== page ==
According to Sky Sport Italia, Mariga was training with the Parma players at Collecchio this afternoon.The 27-year-old Kenya international is a free agent after his contract with Inter expired in July.He had several spells in a Parma jersey, from July 2008 to January 2010, then returned on loan from Inter in January 2012 for six months and all of last season.Mariga ended his over two-year self-imposed absence from Harambee Stars when he was recalled by axed Belgian head coach, Adel Amrouche for the 2015 Afcon preliminary qualifiers against Comoros.He returned to the squad in the next round against Lesotho where Kenya crashed out of the competition after losing 1-0 on aggregate early last month.-Football Italia0Shares0000(Visited 1 times, 1 visits today) 0Shares0000ROME, August 4- Parma are set to sign free agent McDonald Mariga after he was spotted training with the squad today.The transfer deadline has passed, but clubs can still sign players who are currently out of contract.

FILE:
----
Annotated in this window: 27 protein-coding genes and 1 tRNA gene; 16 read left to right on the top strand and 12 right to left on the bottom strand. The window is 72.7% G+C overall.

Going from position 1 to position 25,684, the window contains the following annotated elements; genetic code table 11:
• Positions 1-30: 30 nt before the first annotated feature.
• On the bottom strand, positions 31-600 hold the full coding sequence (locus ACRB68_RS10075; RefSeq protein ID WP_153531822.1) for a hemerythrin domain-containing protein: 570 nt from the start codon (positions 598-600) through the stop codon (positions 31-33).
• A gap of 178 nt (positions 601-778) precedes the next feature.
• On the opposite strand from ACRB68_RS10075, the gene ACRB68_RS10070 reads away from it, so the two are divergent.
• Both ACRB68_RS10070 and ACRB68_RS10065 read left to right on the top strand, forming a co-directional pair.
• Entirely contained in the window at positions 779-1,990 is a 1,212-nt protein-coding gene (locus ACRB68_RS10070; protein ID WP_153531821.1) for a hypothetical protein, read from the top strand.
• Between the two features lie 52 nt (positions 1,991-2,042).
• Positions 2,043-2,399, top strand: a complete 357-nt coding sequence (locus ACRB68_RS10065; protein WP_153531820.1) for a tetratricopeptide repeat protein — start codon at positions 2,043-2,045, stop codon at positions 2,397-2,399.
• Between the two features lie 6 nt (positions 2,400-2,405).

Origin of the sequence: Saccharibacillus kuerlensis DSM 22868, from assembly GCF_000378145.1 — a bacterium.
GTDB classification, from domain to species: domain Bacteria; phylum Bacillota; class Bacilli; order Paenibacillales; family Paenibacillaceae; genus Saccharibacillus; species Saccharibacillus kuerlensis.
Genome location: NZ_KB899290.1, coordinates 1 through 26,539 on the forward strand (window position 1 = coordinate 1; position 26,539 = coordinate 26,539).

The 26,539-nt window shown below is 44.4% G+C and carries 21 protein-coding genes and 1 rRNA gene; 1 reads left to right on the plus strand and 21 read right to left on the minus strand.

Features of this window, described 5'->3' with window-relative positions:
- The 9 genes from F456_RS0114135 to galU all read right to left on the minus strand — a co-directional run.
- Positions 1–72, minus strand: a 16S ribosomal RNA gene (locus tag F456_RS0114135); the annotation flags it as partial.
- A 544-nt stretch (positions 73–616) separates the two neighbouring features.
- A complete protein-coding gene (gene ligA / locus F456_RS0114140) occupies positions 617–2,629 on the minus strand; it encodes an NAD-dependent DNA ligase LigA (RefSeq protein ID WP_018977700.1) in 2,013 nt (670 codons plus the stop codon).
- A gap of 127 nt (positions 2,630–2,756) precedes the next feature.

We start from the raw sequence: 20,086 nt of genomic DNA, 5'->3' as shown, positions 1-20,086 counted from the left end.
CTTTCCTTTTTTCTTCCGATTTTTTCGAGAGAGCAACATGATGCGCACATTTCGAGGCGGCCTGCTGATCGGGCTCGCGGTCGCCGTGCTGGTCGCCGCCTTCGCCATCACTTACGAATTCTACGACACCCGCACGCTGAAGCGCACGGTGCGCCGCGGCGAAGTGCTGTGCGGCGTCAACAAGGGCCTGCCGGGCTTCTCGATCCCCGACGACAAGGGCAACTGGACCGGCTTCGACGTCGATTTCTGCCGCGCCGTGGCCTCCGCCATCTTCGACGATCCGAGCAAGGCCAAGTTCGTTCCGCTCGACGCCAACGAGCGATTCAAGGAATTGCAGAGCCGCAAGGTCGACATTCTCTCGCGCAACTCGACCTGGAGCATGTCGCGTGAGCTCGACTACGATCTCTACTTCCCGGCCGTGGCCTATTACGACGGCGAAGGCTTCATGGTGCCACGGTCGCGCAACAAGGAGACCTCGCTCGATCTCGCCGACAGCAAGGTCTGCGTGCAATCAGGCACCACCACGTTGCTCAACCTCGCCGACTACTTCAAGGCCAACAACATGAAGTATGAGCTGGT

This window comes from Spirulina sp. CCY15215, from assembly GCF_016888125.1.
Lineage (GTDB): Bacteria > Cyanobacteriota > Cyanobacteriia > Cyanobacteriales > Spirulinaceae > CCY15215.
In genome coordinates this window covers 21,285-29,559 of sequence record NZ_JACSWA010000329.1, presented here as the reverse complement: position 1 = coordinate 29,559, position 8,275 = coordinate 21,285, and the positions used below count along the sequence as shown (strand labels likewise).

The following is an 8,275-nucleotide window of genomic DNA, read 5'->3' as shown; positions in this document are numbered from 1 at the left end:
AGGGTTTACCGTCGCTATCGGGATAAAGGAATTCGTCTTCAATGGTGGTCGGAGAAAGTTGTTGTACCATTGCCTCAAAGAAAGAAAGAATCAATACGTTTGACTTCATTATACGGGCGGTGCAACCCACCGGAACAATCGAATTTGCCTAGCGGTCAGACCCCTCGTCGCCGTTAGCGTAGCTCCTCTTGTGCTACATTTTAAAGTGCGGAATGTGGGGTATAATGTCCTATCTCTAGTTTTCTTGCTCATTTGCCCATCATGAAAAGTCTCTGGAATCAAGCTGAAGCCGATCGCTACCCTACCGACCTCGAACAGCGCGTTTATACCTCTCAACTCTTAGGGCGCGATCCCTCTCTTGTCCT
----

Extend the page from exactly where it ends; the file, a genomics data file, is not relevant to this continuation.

From staff and news reports The Lakers aren’t going to gamble in Las Vegas. Kobe Bryant has been diagnosed with a sprained right wrist and will sit out tonight’s exhibition finale against Sacramento in Las Vegas. X-rays taken Thursday were negative and the Lakers hope Bryant will be able to return to practice Saturday, when they begin final preparations for Tuesday’s season opener. AD Quality Auto 360p 720p 1080p Top articles1/5READ MOREGame Center: Chargers at Kansas City Chiefs, Sunday, 10 a.m.Coach Phil Jackson said he “would anticipate” Bryant being able to play Tuesday. “He thought it was going to be OK, but it was a little stiff,” Jackson said. “We thought (Thursday) would be a good opportunity to let him stay home and let this team play without him.” News of a Laker injury barely causes a flinch. Lamar Odom (offseason shoulder surgery) might miss the first four games while Kwame Brown (ankle, shoulder), Chris Mihm (ankle) and Luke Walton (hip) all have been hobbled.The Clippers waived former first-round draft pick Yaroslav Korolev and two others, leaving them with 15 players on their roster. The Clippers also waived forward Kimani Friend and guard Guillermo Diaz. NBA commissioner David Stern acknowledged that more than half of his 56 referees had violated NBA policies about casino gambling, but said none will be punished because he felt the rules were outdated. Instead, Stern said he is altering the policies, leaning toward allowing referees to gamble in casinos during the offseason – except for betting in sports books. Captain Fisher Jackson has not announced team captains this season, but he slipped a bit when he answered a question about Derek Fisher by using the term, “as a captain.” Jackson later said he “felt strongly” about Fisher being a captain, but hadn’t chosen any others. Fisher said he already has called three team meetings to go over details of the team’s play, and said he is embracing the role of team leader. “If you read the papers and stuff like that, it’s probably 75 to 25 (percent) in terms of the reason why I’m really here,” Fisher said. “I think people could care less how many points I score.” A changed man Fisher’s leadership is familiar to Jackson, but Fisher said he sees some differences in Jackson, in comparison to his first Laker stint. “He seems to be pushing a lot harder,” Fisher said. “I think part of it is that we have a young team that needs to be pushed. So he’s pushing buttons and he’s working us a lot harder.” Clippers cut Korolev Stern to loosen policy Around the league Heat: Coach Pat Riley said he’s counting on newly acquired guard Ricky Davis to provide an immediate boost to the team’s sagging offense. Davis will slide into the injured Dwyane Wade’s spot at starting shooting guard when the Heat open the regular season next week, Bucks: Center Andrew Bogut has a sprained left wrist, Milwaukee said after the 7-foot center had more tests to determine the severity of the injury. Pistons: Rookie guard Rodney Stuckey had surgery on his broken left hand and is expected to miss at least six weeks. Bulls: Center Ben Wallace was helped off the court after injuring his left ankle late in the second quarter in a preseason game against the Bucks.160Want local news?Sign up for the Localist and stay informed Something went wrong. Please try again.subscribeCongratulations! You’re all set!